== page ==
We are beside ourselves when it comes to the incredible Australian TV shows that are making their way to America's Netflix accounts! Between Yummy Mummies, Instant Hotel, Wentworth, and now The Chef's Line, there's truly a Down Under show for everyone.
And if you've been watching The Chef's Line, chances are you're wondering about the judges and presenters who add so much flavor (see what we did there?) to the competitive cooking show.
So who is Aussie judge Mark Olive? Here's what you need to know.
In culinary circles, Mark is known as "The Black Olive."
Mark has been making waves in Australia as one of the country's most famous indigenous chefs. The 57-year-old got his start with a cooking segment on ABC's Message Stick series (that's Australian Broadcasting Corporation), then landed his own TV cooking show, The Outback Cafe, before joining The Chef's Line.
This successful series led the indigenous chef to write a cookbook based on the show, also called The Outback Cafe: A Taste of Australia. The Bundjalung man, whose family originates from the Northern Rivers region of New South Wales, has more than 30 years of experience cooking professionally.
Of course, his interest in the kitchen started much earlier when he began "watching mum and my aunty," as he relayed to SBS. "Like all Aboriginal kids, you hang in the kitchen," he continued. "To see them make something in a bowl, put it in the oven and pull out a cake, that was magic as a 7-year-old."
"I come from an era where it was all about focusing on the food and creativity," he added. "That's how personality was developed. It wasn't developed through things like reality television."
Although the Black Olive is in the public eye, he keeps his personal life under wraps.
Does Mark Olive have a spouse?
You'll find Mark on Instagram, Twitter, and Facebook, but don't expect to learn too much about his personal life just by stalking his socials. "I'm not a big internet head," he explained to SBS. "For me it's all about books — reading magazines and newspapers."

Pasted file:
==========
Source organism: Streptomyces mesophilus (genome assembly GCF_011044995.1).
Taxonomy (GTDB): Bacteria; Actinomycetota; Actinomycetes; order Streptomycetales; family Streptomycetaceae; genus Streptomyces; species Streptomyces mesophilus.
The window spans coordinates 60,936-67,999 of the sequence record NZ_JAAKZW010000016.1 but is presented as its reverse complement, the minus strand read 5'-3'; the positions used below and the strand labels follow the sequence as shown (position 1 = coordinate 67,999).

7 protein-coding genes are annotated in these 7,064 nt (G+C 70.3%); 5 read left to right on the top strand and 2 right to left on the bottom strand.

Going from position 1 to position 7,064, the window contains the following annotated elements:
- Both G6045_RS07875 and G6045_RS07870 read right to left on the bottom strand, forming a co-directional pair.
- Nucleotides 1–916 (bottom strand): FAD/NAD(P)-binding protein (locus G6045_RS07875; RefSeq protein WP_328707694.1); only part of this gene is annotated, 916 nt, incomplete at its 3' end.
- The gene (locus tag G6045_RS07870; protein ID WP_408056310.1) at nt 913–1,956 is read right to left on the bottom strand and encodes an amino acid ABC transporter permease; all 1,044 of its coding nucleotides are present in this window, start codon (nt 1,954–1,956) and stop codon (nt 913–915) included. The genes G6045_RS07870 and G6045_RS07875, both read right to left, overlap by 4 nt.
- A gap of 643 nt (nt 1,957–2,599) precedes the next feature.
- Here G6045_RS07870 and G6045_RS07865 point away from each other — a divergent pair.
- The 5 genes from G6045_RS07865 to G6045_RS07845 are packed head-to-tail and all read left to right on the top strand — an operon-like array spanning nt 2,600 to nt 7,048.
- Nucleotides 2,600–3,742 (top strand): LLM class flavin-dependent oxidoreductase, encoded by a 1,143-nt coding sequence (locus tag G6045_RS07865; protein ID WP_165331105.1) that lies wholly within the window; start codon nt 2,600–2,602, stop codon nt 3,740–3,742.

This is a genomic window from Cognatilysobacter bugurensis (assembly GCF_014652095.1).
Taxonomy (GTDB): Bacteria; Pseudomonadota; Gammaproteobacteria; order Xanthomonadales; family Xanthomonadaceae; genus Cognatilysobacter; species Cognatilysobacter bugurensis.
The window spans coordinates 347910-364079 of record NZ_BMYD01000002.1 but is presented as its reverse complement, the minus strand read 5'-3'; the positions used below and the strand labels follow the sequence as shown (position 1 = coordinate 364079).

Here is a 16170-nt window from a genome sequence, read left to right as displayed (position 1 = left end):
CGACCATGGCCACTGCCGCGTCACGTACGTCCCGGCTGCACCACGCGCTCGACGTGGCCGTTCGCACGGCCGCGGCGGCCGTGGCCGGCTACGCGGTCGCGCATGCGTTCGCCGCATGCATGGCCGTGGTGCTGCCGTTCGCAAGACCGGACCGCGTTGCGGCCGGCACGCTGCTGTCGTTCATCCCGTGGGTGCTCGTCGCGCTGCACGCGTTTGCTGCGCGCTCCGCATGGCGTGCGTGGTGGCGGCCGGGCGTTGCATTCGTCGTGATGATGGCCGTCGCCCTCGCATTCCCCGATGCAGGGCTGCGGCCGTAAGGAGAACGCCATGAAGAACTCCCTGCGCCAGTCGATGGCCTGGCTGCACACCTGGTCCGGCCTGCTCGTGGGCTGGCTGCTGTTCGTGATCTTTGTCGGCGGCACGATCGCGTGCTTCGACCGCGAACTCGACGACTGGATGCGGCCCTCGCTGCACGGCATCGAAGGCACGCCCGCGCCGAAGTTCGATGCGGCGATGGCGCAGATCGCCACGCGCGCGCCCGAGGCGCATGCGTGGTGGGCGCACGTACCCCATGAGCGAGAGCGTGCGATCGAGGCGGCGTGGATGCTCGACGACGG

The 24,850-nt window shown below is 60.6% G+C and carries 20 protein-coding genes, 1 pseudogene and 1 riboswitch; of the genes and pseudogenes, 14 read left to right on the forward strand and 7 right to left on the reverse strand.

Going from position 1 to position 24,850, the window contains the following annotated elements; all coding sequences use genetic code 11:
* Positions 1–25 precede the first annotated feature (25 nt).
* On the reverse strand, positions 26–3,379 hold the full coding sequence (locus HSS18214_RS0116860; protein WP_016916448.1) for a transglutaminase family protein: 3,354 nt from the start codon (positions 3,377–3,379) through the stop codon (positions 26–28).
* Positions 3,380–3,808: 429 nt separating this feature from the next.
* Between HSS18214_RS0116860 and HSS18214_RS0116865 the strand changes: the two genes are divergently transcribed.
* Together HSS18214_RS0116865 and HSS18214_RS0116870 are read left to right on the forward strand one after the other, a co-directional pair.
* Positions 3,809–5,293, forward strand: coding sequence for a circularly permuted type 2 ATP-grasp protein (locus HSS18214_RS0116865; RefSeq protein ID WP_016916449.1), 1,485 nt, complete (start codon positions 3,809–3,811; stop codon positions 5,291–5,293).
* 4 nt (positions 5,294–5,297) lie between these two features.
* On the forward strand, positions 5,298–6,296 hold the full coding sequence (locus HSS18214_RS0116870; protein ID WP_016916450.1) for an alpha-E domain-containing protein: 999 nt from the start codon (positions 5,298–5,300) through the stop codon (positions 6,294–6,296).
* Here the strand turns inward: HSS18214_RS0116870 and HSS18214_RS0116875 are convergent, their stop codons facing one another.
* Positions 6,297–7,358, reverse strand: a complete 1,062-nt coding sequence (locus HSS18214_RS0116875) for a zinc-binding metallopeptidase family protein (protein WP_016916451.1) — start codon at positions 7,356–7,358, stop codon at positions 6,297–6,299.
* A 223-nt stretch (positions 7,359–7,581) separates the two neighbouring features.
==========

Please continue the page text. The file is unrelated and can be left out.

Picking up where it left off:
"Even though I do know what's going on, I haven't got the patience for it," the chef added. "I'd rather just talk to somebody or ring them up. I sound like a nanna but that's my generation." And although the celebrity chef identifies as "single" on his personal Facebook page and attended last year's prideful Mardi Gras in Australia, there's no saying whether he's straight or gay.
Either way, he prefers to spend his time in the public eye educating others about indigenous Australian food, and trying to bring the cuisine into the mainstream. "We've embraced every other culture from around the world, foodwise," he said to The Age. "Here we have this amazing produce in our own backyard and we don't utilize it."
Mark has made his career all about "making aboriginal food part of everyday cuisine."
Dieters might want to start eating more "bush food," as it's colloquially called, because it's extremely healthy and local. "It's difficult to sum up [aboriginal cuisine] in a few words," he said to Fine Dining Lovers.
That's because "throughout Australia, from Queensland to Victoria, there are Australian aboriginal communities whose dialect, food, and traditions all differ from each other," he explained. "The ingredients used in Australian cuisine are fresh and variegated and we have everything we need without having to import anything."
In fact, it seems to be the close farm-to-table range that defines aboriginal cooking. "If you buy local, you support the aboriginal communities, which are starting to work on farms and in the production of their typical foodstuffs," he said. "What I try to do is teach [Australians] how to use our rich natural resources and how to cook more healthily by fully exploiting the flavour of wild herbs and plants," he says.
Don't miss Chef Mark on The Chef's Line, which is streaming on Netflix today.
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